Olejarczuk, P. & Kapatsinski, V.

University of Oregon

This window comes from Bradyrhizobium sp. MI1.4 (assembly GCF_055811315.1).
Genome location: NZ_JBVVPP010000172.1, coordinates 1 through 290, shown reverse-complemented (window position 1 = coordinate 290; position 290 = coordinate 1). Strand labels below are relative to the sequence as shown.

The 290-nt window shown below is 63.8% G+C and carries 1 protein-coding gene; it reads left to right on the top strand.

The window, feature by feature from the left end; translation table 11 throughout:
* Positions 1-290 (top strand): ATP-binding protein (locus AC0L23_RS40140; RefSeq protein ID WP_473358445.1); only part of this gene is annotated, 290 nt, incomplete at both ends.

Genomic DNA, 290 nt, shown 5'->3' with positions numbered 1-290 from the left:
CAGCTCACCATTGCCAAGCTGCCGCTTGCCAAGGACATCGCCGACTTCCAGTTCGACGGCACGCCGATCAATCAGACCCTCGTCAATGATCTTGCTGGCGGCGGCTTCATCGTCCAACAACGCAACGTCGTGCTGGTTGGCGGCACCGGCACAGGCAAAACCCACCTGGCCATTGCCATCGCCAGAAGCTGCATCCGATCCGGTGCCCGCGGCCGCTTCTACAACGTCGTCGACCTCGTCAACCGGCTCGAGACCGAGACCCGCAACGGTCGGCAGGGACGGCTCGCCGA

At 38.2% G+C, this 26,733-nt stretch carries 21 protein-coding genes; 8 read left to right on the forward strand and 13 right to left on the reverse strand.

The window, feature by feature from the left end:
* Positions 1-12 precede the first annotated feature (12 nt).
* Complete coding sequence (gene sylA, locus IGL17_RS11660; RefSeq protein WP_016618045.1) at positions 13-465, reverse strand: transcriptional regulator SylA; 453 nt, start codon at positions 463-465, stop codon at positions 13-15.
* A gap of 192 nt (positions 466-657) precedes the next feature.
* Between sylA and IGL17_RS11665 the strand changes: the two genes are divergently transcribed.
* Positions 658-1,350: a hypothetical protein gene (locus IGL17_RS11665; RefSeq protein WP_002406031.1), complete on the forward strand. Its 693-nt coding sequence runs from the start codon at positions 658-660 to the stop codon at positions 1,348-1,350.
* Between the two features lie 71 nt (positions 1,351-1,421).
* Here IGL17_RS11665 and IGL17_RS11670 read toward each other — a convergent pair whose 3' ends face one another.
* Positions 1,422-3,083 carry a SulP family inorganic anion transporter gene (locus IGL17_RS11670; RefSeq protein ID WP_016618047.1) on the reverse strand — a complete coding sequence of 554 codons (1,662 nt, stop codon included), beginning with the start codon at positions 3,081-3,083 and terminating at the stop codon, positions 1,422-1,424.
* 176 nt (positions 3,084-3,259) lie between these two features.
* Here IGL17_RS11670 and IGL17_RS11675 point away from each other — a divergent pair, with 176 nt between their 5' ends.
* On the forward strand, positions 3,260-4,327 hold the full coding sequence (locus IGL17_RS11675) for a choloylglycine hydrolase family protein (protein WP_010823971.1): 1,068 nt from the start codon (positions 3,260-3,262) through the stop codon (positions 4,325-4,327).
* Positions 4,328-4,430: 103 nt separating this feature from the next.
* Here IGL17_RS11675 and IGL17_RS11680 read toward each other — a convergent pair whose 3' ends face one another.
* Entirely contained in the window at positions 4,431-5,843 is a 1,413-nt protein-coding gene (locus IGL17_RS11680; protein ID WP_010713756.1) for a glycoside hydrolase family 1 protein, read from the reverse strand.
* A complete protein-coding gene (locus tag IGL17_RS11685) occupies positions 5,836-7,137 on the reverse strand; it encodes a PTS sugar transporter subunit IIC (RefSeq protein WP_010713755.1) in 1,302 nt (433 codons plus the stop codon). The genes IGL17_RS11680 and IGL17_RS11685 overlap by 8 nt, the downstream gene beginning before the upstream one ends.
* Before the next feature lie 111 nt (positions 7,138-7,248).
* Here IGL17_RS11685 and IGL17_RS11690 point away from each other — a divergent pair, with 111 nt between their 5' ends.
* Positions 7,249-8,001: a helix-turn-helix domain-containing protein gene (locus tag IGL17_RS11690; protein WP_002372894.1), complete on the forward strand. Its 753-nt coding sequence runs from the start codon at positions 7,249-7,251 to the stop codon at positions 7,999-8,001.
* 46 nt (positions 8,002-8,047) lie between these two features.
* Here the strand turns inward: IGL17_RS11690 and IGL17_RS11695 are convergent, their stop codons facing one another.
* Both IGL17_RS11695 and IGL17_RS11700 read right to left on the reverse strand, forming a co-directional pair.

Research on distributional learning has shown that categories can be learned from probability distributions (Maye & Gerken, 2000). However, little attention has focused on the knowledge acquired in this process. Parametric models of categorization have claimed that learners summarize experienced distributions with a measure of central tendency and a measure of variance (e.g. Buz et al., 2016; Flanagan et al., 1986). However, there is little agreement on the right measure of central tendency. Computational models of speech perception have assumed that within-category probability distributions are normal, and therefore that the mean, the mode and the median are equal. However, this is not true of real within-category distributions, which are often skewed (e.g. Koenig, 2001). We examined the knowledge acquired by English speakers from exposure to skewed distributions of tone contours. Skewed distributions allow us to decouple the various measures of central tendency. Knowledge of the category was examined using typicality ratings of exemplars (Miller, 1994). Our results rule out the mode and median as appropriate measures of category center (cf. Buz et al., 2016). Peak typicality corresponds to the mean of the frequency distribution, provided that frequency is logarithmically transformed to take into account the salience of relatively surprising exemplars.